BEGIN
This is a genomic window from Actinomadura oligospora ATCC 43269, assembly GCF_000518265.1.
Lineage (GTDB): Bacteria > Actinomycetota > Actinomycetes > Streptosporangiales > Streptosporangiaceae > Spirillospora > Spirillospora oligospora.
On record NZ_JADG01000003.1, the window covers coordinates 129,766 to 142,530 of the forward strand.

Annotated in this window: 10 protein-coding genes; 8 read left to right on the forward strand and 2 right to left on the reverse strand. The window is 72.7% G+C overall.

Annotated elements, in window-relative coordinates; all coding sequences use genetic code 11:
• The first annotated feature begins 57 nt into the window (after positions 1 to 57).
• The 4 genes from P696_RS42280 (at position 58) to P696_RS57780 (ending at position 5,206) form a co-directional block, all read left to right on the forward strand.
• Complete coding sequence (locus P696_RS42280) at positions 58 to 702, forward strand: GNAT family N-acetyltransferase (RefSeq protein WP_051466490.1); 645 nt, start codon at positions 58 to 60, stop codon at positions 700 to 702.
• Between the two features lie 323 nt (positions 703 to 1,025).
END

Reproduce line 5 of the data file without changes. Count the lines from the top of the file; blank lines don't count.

Annotated elements, in window-relative coordinates; all coding sequences use genetic code 11: